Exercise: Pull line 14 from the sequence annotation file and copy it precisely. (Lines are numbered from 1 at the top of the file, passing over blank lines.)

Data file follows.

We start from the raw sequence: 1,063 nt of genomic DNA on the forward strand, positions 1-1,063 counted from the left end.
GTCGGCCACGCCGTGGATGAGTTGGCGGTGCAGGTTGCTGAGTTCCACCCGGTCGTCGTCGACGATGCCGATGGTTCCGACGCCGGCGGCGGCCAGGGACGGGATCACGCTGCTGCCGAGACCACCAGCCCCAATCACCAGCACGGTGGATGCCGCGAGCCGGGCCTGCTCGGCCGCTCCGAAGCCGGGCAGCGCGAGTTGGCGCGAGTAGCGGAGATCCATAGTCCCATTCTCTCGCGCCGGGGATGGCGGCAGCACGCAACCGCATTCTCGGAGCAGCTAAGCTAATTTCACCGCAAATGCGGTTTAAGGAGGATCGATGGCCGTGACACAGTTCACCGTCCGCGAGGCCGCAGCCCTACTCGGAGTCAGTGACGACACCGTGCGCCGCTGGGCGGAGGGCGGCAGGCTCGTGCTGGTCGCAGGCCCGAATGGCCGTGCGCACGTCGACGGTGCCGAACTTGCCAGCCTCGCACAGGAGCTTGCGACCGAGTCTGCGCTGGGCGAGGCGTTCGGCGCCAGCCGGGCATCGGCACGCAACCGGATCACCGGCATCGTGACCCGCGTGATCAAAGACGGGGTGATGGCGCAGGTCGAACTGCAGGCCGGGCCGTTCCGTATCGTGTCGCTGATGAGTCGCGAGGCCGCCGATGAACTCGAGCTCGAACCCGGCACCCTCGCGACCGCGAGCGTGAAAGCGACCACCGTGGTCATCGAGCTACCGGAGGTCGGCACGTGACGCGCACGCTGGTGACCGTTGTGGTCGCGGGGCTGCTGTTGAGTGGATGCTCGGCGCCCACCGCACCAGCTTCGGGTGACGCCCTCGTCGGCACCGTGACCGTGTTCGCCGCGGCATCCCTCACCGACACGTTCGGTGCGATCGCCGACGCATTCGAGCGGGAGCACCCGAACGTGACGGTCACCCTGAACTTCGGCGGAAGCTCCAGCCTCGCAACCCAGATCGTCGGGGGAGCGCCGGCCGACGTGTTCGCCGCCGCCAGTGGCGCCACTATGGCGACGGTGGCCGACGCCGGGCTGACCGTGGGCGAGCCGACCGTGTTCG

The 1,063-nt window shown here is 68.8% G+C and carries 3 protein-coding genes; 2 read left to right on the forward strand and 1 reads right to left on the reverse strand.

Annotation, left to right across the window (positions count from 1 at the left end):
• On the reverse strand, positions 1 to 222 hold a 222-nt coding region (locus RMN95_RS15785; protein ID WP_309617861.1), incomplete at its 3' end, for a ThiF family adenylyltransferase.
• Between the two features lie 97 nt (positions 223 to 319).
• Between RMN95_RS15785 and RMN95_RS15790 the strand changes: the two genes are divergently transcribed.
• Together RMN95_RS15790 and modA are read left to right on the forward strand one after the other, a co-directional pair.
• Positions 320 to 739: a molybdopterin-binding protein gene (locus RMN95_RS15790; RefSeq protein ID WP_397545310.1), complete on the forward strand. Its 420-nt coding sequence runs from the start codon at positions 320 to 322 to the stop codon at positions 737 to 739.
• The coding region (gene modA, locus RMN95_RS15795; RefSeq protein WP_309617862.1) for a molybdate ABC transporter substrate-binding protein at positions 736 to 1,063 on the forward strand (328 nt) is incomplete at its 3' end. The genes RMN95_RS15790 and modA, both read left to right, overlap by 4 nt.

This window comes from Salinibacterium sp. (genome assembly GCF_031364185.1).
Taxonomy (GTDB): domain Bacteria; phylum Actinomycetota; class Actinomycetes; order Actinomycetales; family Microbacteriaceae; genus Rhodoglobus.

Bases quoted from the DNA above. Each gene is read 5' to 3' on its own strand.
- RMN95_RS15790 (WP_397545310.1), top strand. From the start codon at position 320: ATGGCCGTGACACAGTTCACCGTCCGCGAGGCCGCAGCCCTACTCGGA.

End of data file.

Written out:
- RMN95_RS15790 (WP_397545310.1), top strand. From the start codon at position 320: ATGGCCGTGACACAGTTCACCGTCCGCGAGGCCGCAGCCCTACTCGGA.